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Navarette v. California: Anonymous Claims Sufficient for DUI Stop

In Navarette, the United States Supreme Court recently held that an anonymous informant’s tip that a certain truck “ran her off the road” was sufficient to provide reasonable suspicion of DUI to support a traffic stop. The opinion is problematic as it will have far reaching implications in terms of providing law enforcement with minimal justification to intrude on persons freedom of movement.

The anonymous caller in Navarette said she was ran off the roadway at mile marker 88 on Highway 1, by a Silver Ford 15o pickup with a license plate of 8-David-94925. About fifteen minutes later an officer found the truck and began to follow it. No bad driving was observed. Nevertheless, an officer pulled the truck over. The officers smelled marijuana in the truck and later searched it and found 30 pounds of marijuana.

The Navarette court concluded that the 911 call was sufficiently reliable to credit the allegation that the driver of the white truck “ran the caller off the roadway.” It reasoned the call bore adequate indicia of reliability because the the caller was able to describe a specific vehicle and its license plate numbe, and explained that the “driver’s claim that another vehicle ran her off the road… necessarily implies that the informant knows the other car was driven dangerously.”

That is, the fact the informant described the vehicle, its license plate, and claimed to have been run off the road necessarily meant that the informant claimed first hand knowledge. Therefore, the tipster essentially provided a basis of knowledge.

The court also concluded that the tipster could be deemed credible under the circumstances, and that the police were able to confirm the truck’s whereabouts soon after the tipster claimed to have been run off the road. Also, it was decided that under evidence law, excited utterances or present sense impressions are statements the are especially trustworthy and that the anonymous tip likewise was a spontaneous utterance or “present sense impression”.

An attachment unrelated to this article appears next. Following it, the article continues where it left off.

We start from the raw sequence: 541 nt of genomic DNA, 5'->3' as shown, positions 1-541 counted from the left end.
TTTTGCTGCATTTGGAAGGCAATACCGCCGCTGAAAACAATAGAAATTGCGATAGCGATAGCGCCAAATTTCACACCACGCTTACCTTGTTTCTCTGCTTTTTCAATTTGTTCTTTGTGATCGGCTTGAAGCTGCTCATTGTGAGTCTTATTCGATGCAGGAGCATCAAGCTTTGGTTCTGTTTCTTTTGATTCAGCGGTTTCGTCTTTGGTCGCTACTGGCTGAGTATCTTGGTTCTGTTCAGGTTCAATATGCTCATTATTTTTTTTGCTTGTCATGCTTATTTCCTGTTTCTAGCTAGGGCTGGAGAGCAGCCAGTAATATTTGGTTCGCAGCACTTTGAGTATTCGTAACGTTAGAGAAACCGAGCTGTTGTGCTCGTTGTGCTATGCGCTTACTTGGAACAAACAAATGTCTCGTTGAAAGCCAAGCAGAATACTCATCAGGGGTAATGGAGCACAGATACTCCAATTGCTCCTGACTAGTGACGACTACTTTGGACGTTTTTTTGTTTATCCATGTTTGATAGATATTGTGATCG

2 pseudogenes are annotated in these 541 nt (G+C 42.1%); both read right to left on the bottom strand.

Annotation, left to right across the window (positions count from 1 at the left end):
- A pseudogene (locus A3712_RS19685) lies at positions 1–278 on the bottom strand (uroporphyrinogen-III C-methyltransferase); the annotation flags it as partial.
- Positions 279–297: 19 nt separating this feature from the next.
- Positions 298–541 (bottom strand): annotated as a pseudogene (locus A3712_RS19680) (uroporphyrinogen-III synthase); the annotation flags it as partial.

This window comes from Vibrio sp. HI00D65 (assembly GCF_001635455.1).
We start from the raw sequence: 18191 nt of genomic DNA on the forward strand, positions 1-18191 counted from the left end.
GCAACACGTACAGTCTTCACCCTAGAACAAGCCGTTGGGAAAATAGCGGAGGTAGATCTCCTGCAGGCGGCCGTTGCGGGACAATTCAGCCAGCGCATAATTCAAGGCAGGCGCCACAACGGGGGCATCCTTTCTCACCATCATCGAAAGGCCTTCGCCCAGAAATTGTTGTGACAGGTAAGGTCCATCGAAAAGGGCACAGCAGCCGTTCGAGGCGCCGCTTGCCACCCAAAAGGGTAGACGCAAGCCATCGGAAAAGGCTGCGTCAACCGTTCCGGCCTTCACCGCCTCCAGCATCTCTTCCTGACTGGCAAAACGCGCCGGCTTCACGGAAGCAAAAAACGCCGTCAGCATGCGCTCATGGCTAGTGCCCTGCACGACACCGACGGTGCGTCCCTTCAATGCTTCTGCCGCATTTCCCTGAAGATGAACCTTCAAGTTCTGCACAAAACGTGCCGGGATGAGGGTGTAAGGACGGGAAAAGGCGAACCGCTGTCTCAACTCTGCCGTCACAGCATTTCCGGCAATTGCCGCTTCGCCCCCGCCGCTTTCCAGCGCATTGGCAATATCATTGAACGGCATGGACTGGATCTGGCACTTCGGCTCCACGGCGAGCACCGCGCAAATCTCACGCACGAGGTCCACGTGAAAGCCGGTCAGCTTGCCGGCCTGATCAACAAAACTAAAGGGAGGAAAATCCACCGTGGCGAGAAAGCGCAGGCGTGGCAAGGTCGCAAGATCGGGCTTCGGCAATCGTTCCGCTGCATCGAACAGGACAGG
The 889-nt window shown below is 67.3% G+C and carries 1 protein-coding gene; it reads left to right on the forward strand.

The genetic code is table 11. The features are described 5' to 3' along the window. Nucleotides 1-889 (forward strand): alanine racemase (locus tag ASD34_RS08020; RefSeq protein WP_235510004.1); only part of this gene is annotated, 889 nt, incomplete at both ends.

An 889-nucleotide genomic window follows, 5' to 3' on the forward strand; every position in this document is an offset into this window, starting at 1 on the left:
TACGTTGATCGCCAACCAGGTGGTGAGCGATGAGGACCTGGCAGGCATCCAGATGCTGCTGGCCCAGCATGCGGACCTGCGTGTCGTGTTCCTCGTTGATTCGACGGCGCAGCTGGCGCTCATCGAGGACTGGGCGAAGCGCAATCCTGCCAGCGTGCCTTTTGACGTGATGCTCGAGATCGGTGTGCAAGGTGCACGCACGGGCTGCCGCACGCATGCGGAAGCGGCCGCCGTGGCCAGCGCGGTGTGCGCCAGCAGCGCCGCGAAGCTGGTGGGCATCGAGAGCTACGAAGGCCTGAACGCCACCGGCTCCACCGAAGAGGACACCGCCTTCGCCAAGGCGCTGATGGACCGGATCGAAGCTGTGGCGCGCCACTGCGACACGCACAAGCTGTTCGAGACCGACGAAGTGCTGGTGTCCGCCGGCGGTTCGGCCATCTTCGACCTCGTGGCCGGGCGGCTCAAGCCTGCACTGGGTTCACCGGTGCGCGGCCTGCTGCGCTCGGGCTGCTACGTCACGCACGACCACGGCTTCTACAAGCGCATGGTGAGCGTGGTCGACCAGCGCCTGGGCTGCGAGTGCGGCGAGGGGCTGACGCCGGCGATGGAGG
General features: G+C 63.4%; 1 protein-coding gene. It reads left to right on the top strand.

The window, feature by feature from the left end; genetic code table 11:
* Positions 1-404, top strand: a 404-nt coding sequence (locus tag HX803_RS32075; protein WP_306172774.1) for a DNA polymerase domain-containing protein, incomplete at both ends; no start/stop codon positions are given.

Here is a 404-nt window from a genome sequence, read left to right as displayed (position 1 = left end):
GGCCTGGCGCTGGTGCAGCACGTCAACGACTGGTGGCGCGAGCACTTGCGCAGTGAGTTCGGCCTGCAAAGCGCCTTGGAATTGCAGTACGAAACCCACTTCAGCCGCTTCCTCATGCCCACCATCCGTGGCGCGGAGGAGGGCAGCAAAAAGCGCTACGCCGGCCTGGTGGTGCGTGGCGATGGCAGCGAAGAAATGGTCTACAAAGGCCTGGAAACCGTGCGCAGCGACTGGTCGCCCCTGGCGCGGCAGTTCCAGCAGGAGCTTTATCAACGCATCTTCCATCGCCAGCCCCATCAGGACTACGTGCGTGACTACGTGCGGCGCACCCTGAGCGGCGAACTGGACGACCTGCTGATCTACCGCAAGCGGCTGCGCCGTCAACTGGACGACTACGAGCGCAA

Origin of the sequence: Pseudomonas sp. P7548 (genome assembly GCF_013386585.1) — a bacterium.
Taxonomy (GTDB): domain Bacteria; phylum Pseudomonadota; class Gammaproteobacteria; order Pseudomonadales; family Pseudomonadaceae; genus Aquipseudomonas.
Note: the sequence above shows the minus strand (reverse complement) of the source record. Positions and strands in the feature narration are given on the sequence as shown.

This idea was expanded by the fact that the tipster made the report via a 911 call; this provided additional grounds to credit the tipster’s trustworthiness, because 911 calls are traced, a false reporter risks prosecution, and therefore a false tipster would think twice before giving unreliable information.

The court did not stop here, though. Although the tip was reliable in terms of a past event, i.e. running someone off the road, that did not necessarily mean that criminal activity was afoot or presently occurring or about to occur. Therefore, they faced the issue of whether the 911 caller’s report of being run off the roadway created reasonable suspicion of an ongoing crime such as drunk driving, as opposed to an isolated episode of past recklessness.

So it was held that the behavior alleged by the 911 caller viewed from the standpoint of an objectively reasonable officer provided reasonable suspicion of DUI and therefore the stop was proper. The court cited a National Highway Traffic Safety Administration Manual and reasoned that the driving behavior provided a strong correlation with drunk driving, and further reasoned that the absence of additional suspicious conduct after the vehicle was spotted did not dispel reasonable suspicion of drunk driving. It claimed that a drunk driver would driver more careful when in the presence of a cop car.

Ultimately, the decision essentially provides that a one time, isolated episode of careless driving, will permit a traffic stop for DUI about fifteen minutes later – notwithstanding the officer observing no bad driving after following the vehicle for about five minutes, and regardless of whether the information is provided by an anonymous, unknown tipster. The implications of this opinion are far reaching.

In Part Two we will consider Justice Scalia’s position in the dissent, and further criticize the majority.

Call Platt & Buescher attorneys at law today at (360) 678-6777 to discuss your DUI.